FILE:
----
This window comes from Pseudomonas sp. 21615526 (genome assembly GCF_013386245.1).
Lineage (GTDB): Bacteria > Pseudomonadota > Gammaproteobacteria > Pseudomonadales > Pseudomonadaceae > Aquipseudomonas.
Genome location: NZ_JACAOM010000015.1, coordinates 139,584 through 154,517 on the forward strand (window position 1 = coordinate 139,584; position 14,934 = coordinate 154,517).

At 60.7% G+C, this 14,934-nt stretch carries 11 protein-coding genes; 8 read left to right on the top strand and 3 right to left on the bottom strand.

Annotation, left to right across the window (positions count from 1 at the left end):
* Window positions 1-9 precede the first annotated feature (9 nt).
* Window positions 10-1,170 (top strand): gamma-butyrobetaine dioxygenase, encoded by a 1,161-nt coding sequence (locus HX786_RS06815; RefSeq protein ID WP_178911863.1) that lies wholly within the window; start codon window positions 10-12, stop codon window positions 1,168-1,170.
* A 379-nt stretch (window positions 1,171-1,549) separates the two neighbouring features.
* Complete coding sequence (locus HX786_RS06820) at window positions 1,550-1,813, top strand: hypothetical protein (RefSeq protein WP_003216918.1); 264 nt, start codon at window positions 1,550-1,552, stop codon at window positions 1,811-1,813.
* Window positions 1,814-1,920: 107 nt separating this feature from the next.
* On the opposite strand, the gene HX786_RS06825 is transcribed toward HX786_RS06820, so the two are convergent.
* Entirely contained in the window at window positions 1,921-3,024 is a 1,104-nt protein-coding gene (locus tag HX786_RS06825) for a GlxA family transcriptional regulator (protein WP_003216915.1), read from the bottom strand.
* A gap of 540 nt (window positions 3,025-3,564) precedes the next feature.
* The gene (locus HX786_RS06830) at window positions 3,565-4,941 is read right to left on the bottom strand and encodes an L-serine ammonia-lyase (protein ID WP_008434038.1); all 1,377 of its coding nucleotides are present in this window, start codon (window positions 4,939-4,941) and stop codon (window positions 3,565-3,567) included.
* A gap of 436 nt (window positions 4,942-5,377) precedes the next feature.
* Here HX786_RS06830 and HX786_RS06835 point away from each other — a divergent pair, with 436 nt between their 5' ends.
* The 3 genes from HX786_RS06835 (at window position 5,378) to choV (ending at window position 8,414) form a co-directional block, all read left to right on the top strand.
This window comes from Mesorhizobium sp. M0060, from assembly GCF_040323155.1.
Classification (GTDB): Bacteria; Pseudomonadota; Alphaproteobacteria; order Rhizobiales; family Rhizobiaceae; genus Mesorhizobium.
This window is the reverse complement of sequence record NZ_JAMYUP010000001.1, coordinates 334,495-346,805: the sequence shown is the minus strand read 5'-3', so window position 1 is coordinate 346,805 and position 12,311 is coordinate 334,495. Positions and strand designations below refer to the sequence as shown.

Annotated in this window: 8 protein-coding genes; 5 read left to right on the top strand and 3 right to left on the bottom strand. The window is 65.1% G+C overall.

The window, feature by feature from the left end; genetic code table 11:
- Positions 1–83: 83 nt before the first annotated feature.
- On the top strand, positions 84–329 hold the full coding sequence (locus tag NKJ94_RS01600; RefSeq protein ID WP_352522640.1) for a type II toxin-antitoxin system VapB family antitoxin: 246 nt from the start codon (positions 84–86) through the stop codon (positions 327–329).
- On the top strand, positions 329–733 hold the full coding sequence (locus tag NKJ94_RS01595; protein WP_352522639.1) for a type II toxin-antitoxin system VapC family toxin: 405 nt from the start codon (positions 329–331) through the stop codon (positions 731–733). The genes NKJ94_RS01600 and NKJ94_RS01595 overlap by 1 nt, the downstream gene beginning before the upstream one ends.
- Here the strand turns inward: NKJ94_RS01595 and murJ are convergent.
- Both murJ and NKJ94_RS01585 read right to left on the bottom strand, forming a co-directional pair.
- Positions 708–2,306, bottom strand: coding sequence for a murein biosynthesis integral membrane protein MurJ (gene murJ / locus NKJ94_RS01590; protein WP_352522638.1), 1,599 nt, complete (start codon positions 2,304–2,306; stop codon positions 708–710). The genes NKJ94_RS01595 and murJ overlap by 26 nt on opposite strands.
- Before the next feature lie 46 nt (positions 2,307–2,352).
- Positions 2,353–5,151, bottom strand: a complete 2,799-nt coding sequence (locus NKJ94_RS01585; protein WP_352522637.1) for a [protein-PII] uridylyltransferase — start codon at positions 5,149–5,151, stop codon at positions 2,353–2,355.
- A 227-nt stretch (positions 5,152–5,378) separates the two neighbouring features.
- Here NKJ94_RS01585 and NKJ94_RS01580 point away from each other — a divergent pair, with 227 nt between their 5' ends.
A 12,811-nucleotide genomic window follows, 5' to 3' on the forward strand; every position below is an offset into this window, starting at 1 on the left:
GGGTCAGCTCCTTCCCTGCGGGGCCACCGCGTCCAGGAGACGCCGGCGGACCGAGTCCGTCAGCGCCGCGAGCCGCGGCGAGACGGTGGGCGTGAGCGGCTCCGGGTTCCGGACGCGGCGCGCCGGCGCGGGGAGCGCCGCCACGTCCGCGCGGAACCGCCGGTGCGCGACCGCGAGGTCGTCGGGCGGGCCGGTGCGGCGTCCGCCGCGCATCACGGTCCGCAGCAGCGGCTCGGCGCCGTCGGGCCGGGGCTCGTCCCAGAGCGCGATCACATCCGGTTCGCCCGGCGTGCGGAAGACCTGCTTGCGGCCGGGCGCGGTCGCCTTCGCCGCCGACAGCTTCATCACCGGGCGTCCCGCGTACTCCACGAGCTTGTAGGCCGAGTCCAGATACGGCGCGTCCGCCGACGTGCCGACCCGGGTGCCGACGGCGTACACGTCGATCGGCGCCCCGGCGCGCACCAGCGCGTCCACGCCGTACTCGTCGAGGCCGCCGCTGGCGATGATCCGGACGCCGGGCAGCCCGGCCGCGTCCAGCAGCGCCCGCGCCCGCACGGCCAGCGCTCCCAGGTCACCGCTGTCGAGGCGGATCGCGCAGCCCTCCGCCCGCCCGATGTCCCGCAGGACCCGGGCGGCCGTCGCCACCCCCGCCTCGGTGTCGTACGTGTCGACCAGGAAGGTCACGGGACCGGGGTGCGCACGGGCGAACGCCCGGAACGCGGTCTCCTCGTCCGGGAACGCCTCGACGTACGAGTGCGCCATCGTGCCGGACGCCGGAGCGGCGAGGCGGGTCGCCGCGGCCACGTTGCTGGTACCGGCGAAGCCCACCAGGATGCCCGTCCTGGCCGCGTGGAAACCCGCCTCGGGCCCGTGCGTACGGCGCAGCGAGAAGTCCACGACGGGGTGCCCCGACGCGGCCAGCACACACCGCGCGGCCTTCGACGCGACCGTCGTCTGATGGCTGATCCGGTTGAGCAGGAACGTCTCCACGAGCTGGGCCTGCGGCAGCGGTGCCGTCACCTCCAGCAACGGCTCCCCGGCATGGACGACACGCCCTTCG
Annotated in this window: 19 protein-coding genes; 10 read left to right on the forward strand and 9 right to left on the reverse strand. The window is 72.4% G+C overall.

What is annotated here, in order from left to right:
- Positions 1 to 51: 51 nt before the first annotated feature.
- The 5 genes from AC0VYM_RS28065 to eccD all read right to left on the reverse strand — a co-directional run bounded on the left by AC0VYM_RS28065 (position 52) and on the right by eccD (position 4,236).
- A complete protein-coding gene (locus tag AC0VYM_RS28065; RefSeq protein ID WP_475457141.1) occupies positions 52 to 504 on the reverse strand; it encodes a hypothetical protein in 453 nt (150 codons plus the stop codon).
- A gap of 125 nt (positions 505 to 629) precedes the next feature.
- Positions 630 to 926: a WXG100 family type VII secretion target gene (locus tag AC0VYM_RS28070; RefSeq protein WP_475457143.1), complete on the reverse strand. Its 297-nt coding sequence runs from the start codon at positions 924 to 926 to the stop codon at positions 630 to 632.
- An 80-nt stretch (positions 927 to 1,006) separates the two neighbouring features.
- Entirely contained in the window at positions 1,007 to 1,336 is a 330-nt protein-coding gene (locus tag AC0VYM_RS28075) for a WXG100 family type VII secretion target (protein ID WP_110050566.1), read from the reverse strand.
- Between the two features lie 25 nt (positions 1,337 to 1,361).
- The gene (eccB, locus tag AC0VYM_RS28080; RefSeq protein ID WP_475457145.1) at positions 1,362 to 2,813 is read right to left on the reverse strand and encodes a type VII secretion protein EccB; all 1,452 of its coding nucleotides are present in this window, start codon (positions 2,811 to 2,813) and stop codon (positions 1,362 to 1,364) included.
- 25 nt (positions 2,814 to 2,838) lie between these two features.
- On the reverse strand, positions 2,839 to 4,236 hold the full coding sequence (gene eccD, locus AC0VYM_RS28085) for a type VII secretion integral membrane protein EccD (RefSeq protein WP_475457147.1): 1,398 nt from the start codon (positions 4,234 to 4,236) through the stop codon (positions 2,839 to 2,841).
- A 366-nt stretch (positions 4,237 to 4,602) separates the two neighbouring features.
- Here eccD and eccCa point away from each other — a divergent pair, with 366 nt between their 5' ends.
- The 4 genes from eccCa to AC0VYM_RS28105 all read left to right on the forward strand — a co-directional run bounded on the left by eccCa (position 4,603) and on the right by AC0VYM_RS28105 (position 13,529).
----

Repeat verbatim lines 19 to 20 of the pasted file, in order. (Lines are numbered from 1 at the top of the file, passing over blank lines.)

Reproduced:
Classification (GTDB): Bacteria; Pseudomonadota; Alphaproteobacteria; order Rhizobiales; family Rhizobiaceae; genus Mesorhizobium.
This window is the reverse complement of sequence record NZ_JAMYUP010000001.1, coordinates 334,495-346,805: the sequence shown is the minus strand read 5'-3', so window position 1 is coordinate 346,805 and position 12,311 is coordinate 334,495. Positions and strand designations below refer to the sequence as shown.